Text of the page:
Auslan message heard by all

Briana FioreHarvey-Waroona Reporter
Darren and Briana Beath are both deaf and now teach Auslan to people around Australia.
Camera IconDarren and Briana Beath are both deaf and now teach Auslan to people around Australia.

Auslan interpreters have been at Prime Minister Scott Morrison and Premier Mark McGowan’s side throughout the COVID-19 pandemic, translating the leaders’ lifesaving messages to the deaf community across Australia.

The interpreters have gained lots of attention on social media and have been praised by many for their committent and dedication.

In the past two months, there has been an increase in the demand to learn Auslan in Australia.

Auslan teachers Darren and Briana Beath said they had a surge in people reaching out to learn the language and even some requests from people wanting to become Auslan interpreters.

Mrs Beath, who is originally from Bunbury, said she was born deaf into a hearing family.

Her husband Mr Beath was born hearing and became deaf at the age of two.

The pair had several Auslan classes scheduled in March and April in the South West, but were forced to postpone them due to the coronavirus pandemic.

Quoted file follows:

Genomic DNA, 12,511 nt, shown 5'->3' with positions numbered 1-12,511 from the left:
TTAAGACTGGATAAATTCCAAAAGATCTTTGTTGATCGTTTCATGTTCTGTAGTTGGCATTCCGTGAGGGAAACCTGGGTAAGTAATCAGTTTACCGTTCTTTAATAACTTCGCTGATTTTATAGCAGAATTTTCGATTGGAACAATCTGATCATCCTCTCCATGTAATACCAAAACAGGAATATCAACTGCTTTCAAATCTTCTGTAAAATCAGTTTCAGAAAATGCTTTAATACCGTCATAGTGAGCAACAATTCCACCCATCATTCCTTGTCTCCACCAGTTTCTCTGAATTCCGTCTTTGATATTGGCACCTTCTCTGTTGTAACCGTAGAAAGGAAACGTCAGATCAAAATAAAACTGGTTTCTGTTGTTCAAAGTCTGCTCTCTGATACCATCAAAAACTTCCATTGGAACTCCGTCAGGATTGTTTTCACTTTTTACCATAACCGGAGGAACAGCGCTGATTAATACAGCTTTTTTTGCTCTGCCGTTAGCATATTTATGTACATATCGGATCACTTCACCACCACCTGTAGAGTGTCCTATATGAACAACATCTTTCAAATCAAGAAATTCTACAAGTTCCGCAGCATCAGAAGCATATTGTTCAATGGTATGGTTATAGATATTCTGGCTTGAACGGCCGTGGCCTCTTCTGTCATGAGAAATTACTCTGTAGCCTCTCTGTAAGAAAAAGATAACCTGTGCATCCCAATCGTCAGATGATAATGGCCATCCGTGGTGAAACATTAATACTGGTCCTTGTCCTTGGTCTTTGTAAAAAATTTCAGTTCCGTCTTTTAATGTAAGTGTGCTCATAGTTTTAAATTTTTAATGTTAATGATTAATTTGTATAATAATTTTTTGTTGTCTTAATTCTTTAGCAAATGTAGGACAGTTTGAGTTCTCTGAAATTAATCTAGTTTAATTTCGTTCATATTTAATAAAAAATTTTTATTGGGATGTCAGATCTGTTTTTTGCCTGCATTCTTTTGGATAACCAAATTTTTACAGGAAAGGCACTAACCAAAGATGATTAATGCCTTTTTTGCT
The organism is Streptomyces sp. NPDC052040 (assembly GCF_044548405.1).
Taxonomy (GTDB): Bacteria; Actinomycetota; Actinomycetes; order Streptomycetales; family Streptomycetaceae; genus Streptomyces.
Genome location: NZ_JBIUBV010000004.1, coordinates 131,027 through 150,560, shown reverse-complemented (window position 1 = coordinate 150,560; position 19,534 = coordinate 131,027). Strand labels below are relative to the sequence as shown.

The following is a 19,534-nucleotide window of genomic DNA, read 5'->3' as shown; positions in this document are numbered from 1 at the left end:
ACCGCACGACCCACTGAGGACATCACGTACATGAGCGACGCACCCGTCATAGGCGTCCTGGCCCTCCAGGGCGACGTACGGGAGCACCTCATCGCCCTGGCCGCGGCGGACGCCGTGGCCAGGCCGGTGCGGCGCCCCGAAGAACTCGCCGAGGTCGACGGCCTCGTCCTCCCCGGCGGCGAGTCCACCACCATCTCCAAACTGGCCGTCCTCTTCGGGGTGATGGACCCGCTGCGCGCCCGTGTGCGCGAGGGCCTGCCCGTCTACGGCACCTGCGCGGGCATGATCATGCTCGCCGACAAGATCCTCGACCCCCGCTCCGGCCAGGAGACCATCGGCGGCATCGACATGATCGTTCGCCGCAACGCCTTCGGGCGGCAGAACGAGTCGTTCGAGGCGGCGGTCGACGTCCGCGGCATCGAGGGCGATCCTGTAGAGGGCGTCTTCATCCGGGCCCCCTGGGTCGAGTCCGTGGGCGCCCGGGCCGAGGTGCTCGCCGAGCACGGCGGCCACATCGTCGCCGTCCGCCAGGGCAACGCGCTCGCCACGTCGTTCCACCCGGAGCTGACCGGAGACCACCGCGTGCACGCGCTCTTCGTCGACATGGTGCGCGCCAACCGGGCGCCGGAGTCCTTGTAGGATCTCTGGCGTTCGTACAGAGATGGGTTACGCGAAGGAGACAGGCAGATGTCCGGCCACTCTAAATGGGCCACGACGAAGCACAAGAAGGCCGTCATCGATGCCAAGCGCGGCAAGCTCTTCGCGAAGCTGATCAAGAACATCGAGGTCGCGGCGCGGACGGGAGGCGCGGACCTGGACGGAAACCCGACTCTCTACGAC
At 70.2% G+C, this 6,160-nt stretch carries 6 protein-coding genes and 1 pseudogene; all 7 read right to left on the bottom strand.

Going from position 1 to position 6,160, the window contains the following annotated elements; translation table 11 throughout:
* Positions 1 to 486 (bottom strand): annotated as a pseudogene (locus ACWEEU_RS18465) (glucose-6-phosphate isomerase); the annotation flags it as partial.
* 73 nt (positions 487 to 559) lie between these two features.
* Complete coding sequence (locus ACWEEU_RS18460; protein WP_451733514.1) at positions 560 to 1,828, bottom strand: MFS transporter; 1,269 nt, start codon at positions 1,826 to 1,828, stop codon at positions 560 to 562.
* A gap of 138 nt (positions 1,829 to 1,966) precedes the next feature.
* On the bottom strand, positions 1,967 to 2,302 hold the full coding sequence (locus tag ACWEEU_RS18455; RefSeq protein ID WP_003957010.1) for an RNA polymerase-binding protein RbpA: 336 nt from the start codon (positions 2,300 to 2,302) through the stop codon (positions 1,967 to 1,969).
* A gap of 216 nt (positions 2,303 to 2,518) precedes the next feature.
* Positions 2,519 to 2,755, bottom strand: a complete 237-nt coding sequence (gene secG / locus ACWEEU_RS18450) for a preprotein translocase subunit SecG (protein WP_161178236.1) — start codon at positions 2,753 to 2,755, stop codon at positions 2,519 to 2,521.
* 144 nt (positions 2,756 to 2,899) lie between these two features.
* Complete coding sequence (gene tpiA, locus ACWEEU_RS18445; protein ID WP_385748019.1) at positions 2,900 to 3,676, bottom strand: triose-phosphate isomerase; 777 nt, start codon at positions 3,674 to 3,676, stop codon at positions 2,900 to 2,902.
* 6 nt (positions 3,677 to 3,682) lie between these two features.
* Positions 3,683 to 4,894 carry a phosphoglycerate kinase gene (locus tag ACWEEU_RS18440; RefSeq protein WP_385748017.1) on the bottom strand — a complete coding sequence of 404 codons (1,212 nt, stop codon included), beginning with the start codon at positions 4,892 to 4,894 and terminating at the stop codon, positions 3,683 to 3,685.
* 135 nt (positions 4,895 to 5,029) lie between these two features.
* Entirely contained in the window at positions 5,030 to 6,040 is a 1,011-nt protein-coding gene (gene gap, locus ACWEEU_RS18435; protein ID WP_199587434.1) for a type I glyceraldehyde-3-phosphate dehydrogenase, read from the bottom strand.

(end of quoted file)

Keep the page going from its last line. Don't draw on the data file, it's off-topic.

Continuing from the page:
“Everyone needs interpreters including hearing people so that they can understand deaf people,” Mrs Beath said. “It is all about being inclusive.”

She believed it was important to have interpreters for breaking news updates to keep the deaf community informed.

“It can save lives during bushfires, floods and pandemics.”

Mr Beath believed it was important to teach Auslan in schools.

“It is a beautiful language to learn,” he said.

Auslan is offered at many South West schools including Treendale Primary School, Boyanup Primary School, Dalyellup Primary School and Carey Park Primary School.

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